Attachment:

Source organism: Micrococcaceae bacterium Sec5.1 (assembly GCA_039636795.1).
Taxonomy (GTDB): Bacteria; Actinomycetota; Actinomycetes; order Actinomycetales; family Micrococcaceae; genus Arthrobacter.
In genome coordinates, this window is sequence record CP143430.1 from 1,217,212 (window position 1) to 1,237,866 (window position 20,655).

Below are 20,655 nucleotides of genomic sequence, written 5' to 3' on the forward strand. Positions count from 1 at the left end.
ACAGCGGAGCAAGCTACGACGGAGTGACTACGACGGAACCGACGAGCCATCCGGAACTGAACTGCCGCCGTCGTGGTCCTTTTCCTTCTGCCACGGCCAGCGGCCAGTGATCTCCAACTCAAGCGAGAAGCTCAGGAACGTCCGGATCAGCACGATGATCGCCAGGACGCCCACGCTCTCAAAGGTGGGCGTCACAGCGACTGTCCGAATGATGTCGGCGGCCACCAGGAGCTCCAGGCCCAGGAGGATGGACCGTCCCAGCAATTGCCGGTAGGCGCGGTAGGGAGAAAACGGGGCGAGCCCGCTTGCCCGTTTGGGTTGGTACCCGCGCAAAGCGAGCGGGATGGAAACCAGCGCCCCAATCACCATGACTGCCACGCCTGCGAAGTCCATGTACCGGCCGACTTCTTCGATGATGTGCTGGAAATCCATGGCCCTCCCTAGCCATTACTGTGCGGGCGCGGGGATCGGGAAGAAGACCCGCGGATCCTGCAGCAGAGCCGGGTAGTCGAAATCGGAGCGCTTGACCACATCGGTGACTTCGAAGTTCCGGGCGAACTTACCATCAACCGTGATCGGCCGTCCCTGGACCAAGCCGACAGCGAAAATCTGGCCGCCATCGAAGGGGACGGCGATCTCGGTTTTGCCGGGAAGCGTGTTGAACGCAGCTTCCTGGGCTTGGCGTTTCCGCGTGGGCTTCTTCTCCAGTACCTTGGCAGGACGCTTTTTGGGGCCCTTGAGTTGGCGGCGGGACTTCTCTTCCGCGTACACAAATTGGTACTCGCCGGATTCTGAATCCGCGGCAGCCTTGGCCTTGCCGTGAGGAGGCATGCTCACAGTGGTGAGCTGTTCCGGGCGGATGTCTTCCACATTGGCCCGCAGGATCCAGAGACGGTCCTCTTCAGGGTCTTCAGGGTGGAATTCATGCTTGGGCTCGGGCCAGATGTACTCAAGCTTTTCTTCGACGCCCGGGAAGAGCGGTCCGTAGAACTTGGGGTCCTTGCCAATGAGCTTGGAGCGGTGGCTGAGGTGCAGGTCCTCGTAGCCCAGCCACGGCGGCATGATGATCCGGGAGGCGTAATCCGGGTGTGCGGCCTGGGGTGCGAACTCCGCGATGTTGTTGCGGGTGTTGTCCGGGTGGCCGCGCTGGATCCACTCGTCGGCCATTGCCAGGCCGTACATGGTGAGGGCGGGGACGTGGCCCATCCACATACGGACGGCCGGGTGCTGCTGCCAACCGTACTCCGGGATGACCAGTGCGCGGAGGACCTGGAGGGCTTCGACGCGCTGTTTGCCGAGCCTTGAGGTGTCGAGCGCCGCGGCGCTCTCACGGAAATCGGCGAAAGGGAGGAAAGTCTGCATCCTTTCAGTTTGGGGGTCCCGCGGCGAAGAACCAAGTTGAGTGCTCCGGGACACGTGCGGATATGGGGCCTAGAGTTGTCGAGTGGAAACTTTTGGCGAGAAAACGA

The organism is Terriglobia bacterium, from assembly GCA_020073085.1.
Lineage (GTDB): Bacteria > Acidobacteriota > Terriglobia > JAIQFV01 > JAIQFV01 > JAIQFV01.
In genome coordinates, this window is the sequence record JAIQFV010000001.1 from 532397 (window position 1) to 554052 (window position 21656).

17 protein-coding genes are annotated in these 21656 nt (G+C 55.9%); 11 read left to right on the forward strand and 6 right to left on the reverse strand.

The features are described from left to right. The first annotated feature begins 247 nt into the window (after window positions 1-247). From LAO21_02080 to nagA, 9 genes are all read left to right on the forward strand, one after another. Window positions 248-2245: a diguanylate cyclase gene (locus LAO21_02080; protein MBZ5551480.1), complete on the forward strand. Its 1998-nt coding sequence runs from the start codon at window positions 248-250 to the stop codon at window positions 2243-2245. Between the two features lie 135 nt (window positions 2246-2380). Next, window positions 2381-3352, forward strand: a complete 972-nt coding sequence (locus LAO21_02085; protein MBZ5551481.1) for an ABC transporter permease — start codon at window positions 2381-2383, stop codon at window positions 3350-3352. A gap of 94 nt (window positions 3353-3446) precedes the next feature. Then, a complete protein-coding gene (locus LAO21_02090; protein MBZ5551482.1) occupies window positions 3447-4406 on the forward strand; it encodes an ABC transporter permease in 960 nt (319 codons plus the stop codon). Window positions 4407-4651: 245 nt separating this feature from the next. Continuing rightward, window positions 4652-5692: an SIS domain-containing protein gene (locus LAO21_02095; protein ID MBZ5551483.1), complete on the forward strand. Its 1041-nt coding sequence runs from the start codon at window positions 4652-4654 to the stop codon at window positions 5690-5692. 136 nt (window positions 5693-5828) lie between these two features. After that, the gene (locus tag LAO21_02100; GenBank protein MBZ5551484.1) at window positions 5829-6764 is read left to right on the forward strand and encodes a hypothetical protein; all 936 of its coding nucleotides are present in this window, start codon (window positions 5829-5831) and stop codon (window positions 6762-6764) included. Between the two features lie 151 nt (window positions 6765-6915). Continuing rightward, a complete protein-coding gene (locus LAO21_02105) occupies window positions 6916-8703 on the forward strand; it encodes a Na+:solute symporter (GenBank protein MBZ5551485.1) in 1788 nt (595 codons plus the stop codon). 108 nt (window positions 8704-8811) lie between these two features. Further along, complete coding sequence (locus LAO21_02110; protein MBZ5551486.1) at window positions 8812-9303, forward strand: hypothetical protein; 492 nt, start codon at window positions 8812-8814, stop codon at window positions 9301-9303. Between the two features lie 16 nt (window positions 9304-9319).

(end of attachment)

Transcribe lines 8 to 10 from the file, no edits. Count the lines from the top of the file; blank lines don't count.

In genome coordinates, this window is the sequence record JAIQFV010000001.1 from 532397 (window position 1) to 554052 (window position 21656).

17 protein-coding genes are annotated in these 21656 nt (G+C 55.9%); 11 read left to right on the forward strand and 6 right to left on the reverse strand.

The features are described from left to right. The first annotated feature begins 247 nt into the window (after window positions 1-247). From LAO21_02080 to nagA, 9 genes are all read left to right on the forward strand, one after another. Window positions 248-2245: a diguanylate cyclase gene (locus LAO21_02080; protein MBZ5551480.1), complete on the forward strand. Its 1998-nt coding sequence runs from the start codon at window positions 248-250 to the stop codon at window positions 2243-2245. Between the two features lie 135 nt (window positions 2246-2380). Next, window positions 2381-3352, forward strand: a complete 972-nt coding sequence (locus LAO21_02085; protein MBZ5551481.1) for an ABC transporter permease — start codon at window positions 2381-2383, stop codon at window positions 3350-3352. A gap of 94 nt (window positions 3353-3446) precedes the next feature. Then, a complete protein-coding gene (locus LAO21_02090; protein MBZ5551482.1) occupies window positions 3447-4406 on the forward strand; it encodes an ABC transporter permease in 960 nt (319 codons plus the stop codon). Window positions 4407-4651: 245 nt separating this feature from the next. Continuing rightward, window positions 4652-5692: an SIS domain-containing protein gene (locus LAO21_02095; protein ID MBZ5551483.1), complete on the forward strand. Its 1041-nt coding sequence runs from the start codon at window positions 4652-4654 to the stop codon at window positions 5690-5692. 136 nt (window positions 5693-5828) lie between these two features. After that, the gene (locus tag LAO21_02100; GenBank protein MBZ5551484.1) at window positions 5829-6764 is read left to right on the forward strand and encodes a hypothetical protein; all 936 of its coding nucleotides are present in this window, start codon (window positions 5829-5831) and stop codon (window positions 6762-6764) included. Between the two features lie 151 nt (window positions 6765-6915). Continuing rightward, a complete protein-coding gene (locus LAO21_02105) occupies window positions 6916-8703 on the forward strand; it encodes a Na+:solute symporter (GenBank protein MBZ5551485.1) in 1788 nt (595 codons plus the stop codon). 108 nt (window positions 8704-8811) lie between these two features. Further along, complete coding sequence (locus LAO21_02110; protein MBZ5551486.1) at window positions 8812-9303, forward strand: hypothetical protein; 492 nt, start codon at window positions 8812-8814, stop codon at window positions 9301-9303. Between the two features lie 16 nt (window positions 9304-9319).